Is Your Anxiety a Difficulty or a Problem?

 

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In our common language often people use the terms “difficulty” and “problem” interchangeably. Although at first they may appear synonymous, these two terms have different meanings, and we must make a distinction to make more sense of our life challenges. The distinction is crucial when we want to overcome a difficulty or solve a problem.

The first people who made this distinction were the researchers at Mental Research Institute (MRI) in Palo Alto, California. In their groundbreaking book, Change: Principles of Problem Formulation and Problem Resolution, Paul Watzlawick, John Weakland and Richard Fisch (1974) define each term and explain why it is so important to make such a distinction.

They define a difficulty as an “undesirable state of affairs” that can be solved with common sense strategies. However, problems are deadlocks and impasses that have resisted common sense solutions, and thus need special problem-solving skills.

Let’s look at an example of a difficulty. Imagine that your boss asks you to present a work project to the rest of the team at the office. You are not too keen of speaking to a crowd but you have no choice but to stand in front of an audience of fifty co-workers and talk. You feel anxious about it and don’t know what to do.

A week before the presentation date, a friend teaches you several techniques such as deep breathing, relaxation and mindfulness meditation. You practice these techniques one hour a day for seven days. On the day of the presentation you apply your newly learned skills with great success. You manage to keep calm and deliver your speech.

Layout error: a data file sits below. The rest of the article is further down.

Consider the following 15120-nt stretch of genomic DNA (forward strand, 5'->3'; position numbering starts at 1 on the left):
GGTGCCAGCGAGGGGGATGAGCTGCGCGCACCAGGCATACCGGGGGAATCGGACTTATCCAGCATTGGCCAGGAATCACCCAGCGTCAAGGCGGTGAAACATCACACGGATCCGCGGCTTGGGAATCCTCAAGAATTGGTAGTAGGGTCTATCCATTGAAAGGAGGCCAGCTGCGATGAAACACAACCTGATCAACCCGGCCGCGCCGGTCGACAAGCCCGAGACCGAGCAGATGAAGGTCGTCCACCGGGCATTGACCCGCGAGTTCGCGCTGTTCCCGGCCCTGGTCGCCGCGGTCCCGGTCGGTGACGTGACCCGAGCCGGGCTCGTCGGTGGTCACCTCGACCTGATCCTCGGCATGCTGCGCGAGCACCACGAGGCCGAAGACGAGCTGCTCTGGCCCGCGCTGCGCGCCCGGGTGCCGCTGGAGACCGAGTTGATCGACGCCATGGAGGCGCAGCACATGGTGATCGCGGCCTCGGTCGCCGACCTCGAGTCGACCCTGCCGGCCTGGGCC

Now let’s see an example of a problem. A friend of yours has been struggling with anxiety for several months. Certain places or occasions cause her much anxiety and fear. She has tried many different common sense solutions such as avoidance, relaxation, distraction, etc. They all have failed. You explain to her how you managed to beat your anxiety with mindfulness meditation and suggest her to try it. She diligently practices it for several weeks but cannot let go of her anxiety as deep breathing does little to help her.

Wasn’t mindfulness meditation effective for you? Didn’t help you overcome your anxiety? Then, what went wrong? Is something wrong with your friend? Is there some quemical imbalance in her brain?

The answer is that the common sense solutions to a difficulty do very little to solve a problem. Your anxiety was a difficulty yet the anxiety of your friend is a problem. You suffered from a temporary uneasy feeling while your friend was chronically and constantly feeling ill-at-ease.

This means that we must also make a distinction between two very different kinds of change. When we take different actions but nothing changes versus those counterintuitive strategies that solve the problem.

According to Watzlawick, Weakland, and Fisch (1974): “There are two kinds of change, one that occurs within a given system which in turns remains unchanged, and one whose occurrence changes the system.”

At the first level of change, when we apply common sense solutions, the system remains unchanged even though there are changes happening within it. This is the case of your friend trying meditation.

At the second level, the counterintuitive solutions have the power to change the system itself.

Often it is not easy to know what kind of actions are needed. An easy way of getting closer to a real solution is to block your common sense solutions! For two week put aside your

Let see an illustrative example from the same book, Change. Imagine that you are having a nightmare. To end your despair and anxiety, you can take many common sense actions such as run away, hide, scream, fight, jump off a cliff, etc. However, the nightmare would not be affected because all these actions are more of the same. They may appear different but they fall into the same category. You have taken several actions that take place within the dream but none of them would terminate the nightmare. This is called first-order change.

In order to make the change at the second level, in order to change the system, you need a solution that takes you from dreaming to waking. This is called second-order change.

Ask yourself: “Is my anxiety a difficulty or a problem?” Now ask yourself what kind of solution you are applying.